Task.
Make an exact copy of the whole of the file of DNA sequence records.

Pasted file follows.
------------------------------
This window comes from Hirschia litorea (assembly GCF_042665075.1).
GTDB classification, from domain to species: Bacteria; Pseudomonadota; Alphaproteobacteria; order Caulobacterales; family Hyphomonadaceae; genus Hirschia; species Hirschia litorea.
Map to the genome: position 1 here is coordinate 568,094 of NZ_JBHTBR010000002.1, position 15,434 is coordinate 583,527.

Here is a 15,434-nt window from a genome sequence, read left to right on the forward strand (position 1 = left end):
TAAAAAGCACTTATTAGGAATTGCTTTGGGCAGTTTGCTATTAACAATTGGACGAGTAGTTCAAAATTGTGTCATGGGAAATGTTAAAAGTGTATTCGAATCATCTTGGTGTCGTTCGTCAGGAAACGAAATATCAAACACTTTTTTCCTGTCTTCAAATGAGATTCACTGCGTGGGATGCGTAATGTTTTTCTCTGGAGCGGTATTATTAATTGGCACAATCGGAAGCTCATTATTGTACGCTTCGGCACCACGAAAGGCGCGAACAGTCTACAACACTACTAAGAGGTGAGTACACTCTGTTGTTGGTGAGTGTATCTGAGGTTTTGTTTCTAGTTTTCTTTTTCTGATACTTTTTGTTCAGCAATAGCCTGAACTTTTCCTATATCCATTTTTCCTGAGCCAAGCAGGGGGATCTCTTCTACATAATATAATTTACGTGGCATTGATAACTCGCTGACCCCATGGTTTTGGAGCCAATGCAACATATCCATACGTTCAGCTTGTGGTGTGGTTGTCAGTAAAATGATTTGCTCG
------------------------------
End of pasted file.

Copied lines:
This window comes from Hirschia litorea (assembly GCF_042665075.1).
GTDB classification, from domain to species: Bacteria; Pseudomonadota; Alphaproteobacteria; order Caulobacterales; family Hyphomonadaceae; genus Hirschia; species Hirschia litorea.
Map to the genome: position 1 here is coordinate 568,094 of NZ_JBHTBR010000002.1, position 15,434 is coordinate 583,527.

Here is a 15,434-nt window from a genome sequence, read left to right on the forward strand (position 1 = left end):
TAAAAAGCACTTATTAGGAATTGCTTTGGGCAGTTTGCTATTAACAATTGGACGAGTAGTTCAAAATTGTGTCATGGGAAATGTTAAAAGTGTATTCGAATCATCTTGGTGTCGTTCGTCAGGAAACGAAATATCAAACACTTTTTTCCTGTCTTCAAATGAGATTCACTGCGTGGGATGCGTAATGTTTTTCTCTGGAGCGGTATTATTAATTGGCACAATCGGAAGCTCATTATTGTACGCTTCGGCACCACGAAAGGCGCGAACAGTCTACAACACTACTAAGAGGTGAGTACACTCTGTTGTTGGTGAGTGTATCTGAGGTTTTGTTTCTAGTTTTCTTTTTCTGATACTTTTTGTTCAGCAATAGCCTGAACTTTTCCTATATCCATTTTTCCTGAGCCAAGCAGGGGGATCTCTTCTACATAATATAATTTACGTGGCATTGATAACTCGCTGACCCCATGGTTTTGGAGCCAATGCAACATATCCATACGTTCAGCTTGTGGTGTGGTTGTCAGTAAAATGATTTGCTCG